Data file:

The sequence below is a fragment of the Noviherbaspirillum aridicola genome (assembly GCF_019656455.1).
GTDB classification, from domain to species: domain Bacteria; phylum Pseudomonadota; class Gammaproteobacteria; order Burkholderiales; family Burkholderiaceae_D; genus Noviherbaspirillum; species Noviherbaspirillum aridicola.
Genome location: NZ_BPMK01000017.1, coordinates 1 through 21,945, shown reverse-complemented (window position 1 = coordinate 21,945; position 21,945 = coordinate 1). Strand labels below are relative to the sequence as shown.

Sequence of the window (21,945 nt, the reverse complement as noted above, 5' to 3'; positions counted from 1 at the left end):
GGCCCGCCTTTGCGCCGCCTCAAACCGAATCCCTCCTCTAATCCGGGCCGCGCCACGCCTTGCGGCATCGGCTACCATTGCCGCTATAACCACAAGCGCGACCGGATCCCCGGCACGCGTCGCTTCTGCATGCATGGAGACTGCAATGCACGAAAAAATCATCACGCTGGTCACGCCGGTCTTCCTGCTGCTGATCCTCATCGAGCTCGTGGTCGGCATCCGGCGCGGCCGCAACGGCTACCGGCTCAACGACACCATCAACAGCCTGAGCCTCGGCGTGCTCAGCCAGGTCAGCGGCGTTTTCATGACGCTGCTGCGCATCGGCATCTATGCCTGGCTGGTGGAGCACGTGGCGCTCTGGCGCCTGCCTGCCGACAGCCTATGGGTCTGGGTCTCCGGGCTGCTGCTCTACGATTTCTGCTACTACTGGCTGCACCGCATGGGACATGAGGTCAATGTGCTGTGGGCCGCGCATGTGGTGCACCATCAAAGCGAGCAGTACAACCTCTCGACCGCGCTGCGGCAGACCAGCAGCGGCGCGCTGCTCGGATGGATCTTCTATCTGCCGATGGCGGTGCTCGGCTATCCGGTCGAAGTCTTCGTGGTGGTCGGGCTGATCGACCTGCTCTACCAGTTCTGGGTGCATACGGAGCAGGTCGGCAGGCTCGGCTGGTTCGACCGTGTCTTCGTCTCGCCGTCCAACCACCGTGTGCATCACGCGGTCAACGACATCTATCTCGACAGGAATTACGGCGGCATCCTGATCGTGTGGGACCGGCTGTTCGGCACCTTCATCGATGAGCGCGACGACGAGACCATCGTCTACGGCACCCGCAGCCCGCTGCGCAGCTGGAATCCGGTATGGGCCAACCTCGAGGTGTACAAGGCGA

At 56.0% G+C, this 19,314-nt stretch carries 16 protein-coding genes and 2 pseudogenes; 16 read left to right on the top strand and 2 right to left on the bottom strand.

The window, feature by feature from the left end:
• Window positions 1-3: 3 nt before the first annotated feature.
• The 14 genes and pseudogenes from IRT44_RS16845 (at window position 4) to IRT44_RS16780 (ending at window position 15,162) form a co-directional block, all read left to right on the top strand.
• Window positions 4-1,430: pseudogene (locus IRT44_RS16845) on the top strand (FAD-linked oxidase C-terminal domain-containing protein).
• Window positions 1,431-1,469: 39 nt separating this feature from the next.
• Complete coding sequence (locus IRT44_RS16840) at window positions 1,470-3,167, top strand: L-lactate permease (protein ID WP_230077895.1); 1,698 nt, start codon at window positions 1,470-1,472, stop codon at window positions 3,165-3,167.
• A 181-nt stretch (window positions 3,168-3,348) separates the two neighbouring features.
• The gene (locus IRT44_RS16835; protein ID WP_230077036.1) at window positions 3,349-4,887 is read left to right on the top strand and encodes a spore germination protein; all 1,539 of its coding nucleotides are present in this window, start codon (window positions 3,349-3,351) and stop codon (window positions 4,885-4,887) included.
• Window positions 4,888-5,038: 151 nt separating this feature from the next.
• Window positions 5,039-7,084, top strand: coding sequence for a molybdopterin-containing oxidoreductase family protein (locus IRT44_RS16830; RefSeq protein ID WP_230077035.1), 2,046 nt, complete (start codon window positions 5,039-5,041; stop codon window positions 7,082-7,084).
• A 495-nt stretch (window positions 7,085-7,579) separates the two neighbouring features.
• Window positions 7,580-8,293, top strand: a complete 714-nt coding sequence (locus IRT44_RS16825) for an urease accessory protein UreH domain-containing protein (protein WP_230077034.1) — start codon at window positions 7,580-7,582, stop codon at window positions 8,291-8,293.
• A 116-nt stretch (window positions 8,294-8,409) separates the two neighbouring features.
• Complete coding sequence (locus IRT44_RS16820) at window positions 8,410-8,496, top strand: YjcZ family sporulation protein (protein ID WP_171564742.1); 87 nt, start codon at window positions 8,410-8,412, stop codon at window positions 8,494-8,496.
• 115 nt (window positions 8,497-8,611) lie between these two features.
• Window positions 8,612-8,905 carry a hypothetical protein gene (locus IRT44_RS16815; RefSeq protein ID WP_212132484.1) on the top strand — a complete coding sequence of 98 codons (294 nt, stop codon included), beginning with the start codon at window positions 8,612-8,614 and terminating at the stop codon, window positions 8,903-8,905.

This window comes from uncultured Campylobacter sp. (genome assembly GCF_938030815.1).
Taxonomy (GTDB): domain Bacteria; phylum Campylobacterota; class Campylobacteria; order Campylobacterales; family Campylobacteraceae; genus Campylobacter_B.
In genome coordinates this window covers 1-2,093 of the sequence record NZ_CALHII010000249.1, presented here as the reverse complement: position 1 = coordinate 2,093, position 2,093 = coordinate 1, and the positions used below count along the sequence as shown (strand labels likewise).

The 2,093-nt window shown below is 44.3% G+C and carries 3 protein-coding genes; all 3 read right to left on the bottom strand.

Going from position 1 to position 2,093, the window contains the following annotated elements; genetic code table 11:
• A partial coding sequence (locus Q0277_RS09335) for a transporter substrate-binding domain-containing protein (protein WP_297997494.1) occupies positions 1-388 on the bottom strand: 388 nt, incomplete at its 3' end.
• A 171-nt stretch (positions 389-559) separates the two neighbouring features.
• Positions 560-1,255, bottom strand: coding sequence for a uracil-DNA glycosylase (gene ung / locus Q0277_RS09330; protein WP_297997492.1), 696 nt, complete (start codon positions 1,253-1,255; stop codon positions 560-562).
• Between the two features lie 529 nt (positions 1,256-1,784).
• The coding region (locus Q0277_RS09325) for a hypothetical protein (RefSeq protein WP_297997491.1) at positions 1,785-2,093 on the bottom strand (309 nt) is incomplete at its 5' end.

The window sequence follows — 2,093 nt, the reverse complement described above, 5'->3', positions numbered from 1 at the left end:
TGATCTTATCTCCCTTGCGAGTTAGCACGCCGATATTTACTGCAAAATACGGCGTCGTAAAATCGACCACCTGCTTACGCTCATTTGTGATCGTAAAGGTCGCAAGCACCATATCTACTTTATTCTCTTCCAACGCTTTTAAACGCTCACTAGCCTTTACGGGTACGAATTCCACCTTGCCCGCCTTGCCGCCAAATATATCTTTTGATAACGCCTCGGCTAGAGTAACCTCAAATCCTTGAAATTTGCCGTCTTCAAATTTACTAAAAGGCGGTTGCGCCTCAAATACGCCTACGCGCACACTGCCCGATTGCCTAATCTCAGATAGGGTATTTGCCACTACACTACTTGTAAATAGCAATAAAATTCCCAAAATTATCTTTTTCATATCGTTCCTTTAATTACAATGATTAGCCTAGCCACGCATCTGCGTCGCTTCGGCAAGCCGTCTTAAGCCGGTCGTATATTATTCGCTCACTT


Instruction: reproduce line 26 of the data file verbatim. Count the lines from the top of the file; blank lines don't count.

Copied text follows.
The 2,093-nt window shown below is 44.3% G+C and carries 3 protein-coding genes; all 3 read right to left on the bottom strand.